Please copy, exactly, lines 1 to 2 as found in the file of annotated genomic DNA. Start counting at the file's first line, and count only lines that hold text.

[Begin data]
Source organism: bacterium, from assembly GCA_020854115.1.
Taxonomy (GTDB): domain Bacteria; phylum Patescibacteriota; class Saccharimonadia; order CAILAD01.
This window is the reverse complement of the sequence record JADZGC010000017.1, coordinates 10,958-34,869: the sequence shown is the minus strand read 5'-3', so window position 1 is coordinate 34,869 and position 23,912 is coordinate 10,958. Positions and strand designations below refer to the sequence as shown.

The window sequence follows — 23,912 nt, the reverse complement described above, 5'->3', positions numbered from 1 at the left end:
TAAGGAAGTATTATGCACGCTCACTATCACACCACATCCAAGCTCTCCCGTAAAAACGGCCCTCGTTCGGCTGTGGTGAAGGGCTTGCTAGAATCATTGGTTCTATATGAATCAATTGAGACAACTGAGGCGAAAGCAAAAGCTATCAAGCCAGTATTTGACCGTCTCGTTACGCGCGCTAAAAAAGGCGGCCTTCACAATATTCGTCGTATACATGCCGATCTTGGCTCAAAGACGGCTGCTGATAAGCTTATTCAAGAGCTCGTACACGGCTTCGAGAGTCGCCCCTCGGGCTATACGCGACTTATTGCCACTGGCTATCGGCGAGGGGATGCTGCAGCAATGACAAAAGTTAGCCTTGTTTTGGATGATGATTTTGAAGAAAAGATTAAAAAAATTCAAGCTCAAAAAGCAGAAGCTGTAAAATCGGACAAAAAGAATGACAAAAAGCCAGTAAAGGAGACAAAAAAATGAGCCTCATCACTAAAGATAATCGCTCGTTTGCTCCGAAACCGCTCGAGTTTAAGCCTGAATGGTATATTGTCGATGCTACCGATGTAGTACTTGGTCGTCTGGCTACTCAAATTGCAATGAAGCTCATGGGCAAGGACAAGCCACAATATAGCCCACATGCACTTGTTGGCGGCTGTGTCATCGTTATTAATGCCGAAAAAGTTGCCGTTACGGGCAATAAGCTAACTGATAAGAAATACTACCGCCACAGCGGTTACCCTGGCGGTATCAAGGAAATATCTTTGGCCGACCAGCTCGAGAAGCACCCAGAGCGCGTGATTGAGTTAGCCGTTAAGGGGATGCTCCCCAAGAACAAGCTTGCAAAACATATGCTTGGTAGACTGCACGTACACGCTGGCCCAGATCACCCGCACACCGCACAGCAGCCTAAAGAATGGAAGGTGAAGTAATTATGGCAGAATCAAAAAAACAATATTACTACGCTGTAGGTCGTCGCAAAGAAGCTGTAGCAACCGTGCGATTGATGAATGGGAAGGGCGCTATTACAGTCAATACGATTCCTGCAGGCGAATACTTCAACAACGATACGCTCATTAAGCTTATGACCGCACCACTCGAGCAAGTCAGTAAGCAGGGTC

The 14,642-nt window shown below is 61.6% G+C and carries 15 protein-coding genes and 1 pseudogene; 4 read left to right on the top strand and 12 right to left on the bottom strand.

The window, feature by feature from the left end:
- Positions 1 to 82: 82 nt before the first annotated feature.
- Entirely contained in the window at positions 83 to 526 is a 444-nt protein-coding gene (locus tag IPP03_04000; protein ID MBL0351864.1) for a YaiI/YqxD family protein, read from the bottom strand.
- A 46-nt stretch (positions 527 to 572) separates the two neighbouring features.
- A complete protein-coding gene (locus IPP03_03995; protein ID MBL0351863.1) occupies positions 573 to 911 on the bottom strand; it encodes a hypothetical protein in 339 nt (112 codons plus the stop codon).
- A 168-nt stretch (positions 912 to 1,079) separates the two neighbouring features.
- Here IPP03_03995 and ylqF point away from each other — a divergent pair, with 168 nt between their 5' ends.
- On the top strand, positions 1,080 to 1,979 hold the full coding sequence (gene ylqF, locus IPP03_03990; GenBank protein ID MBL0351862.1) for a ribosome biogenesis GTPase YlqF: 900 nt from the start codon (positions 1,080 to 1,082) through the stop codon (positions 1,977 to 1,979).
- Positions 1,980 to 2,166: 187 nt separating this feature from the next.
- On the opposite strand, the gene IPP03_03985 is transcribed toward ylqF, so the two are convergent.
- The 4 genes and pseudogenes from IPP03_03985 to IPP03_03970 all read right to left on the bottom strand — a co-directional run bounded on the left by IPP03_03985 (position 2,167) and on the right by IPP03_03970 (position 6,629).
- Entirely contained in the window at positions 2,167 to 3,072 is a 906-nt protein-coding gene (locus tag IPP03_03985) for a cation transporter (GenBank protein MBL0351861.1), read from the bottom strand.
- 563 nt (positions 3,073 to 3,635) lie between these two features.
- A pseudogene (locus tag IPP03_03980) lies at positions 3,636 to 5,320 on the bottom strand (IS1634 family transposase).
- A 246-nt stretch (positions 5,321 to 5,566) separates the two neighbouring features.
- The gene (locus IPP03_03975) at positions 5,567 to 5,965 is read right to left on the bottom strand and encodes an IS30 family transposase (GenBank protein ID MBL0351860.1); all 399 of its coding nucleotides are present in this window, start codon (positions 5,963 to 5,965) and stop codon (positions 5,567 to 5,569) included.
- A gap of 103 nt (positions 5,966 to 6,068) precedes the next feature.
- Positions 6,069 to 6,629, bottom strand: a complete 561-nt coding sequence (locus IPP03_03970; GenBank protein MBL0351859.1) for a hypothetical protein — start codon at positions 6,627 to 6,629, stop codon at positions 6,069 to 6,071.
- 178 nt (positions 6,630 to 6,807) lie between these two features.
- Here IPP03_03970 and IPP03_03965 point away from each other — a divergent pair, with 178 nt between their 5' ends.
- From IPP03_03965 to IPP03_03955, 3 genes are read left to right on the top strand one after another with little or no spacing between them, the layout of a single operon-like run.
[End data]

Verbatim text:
Source organism: bacterium, from assembly GCA_020854115.1.
Taxonomy (GTDB): domain Bacteria; phylum Patescibacteriota; class Saccharimonadia; order CAILAD01.